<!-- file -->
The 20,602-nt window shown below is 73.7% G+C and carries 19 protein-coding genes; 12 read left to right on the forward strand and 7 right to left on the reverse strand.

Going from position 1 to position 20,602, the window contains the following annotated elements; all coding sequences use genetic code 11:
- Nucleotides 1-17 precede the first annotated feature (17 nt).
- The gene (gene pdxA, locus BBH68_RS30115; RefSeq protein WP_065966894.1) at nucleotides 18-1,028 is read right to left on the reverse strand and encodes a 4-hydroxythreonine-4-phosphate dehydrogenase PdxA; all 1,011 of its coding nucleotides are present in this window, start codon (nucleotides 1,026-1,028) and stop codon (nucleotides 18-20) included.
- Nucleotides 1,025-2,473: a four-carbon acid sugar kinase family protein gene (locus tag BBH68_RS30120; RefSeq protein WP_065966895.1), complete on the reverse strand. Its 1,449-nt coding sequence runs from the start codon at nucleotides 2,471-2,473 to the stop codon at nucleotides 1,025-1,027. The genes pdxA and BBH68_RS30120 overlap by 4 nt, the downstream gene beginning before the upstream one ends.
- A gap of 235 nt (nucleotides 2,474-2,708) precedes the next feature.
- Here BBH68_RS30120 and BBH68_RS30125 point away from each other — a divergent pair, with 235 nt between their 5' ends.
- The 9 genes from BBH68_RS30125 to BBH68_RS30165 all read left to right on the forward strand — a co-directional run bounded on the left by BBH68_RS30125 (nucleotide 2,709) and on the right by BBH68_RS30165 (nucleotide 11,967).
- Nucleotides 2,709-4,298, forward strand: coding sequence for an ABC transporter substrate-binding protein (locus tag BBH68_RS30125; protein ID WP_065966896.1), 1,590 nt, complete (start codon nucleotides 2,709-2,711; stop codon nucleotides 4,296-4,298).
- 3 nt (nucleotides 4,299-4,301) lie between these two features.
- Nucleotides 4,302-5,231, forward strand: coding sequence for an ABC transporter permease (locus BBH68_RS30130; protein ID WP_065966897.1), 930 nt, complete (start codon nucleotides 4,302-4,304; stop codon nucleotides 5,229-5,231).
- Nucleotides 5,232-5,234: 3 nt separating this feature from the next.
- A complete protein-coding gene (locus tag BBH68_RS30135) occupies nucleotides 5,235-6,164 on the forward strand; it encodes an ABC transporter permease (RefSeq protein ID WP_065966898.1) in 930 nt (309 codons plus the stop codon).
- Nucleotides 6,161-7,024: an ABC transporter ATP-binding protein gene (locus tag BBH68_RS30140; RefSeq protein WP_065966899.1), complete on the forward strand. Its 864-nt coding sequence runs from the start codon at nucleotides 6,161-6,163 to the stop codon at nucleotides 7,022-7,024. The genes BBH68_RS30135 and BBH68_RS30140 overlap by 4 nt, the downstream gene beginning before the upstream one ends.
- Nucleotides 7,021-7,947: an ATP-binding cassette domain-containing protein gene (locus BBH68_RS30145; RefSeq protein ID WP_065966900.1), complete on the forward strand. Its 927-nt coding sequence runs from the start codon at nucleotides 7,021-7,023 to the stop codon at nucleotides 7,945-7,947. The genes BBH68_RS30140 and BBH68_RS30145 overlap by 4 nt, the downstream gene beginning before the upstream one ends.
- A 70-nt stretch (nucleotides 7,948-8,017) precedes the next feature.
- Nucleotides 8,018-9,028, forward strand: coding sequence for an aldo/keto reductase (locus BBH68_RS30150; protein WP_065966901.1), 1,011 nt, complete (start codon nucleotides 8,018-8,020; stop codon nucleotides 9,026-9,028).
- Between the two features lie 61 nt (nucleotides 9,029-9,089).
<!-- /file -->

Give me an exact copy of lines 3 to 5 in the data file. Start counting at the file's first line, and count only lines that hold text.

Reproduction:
- Nucleotides 1-17 precede the first annotated feature (17 nt).
- The gene (gene pdxA, locus BBH68_RS30115; RefSeq protein WP_065966894.1) at nucleotides 18-1,028 is read right to left on the reverse strand and encodes a 4-hydroxythreonine-4-phosphate dehydrogenase PdxA; all 1,011 of its coding nucleotides are present in this window, start codon (nucleotides 1,026-1,028) and stop codon (nucleotides 18-20) included.
- Nucleotides 1,025-2,473: a four-carbon acid sugar kinase family protein gene (locus tag BBH68_RS30120; RefSeq protein WP_065966895.1), complete on the reverse strand. Its 1,449-nt coding sequence runs from the start codon at nucleotides 2,471-2,473 to the stop codon at nucleotides 1,025-1,027. The genes pdxA and BBH68_RS30120 overlap by 4 nt, the downstream gene beginning before the upstream one ends.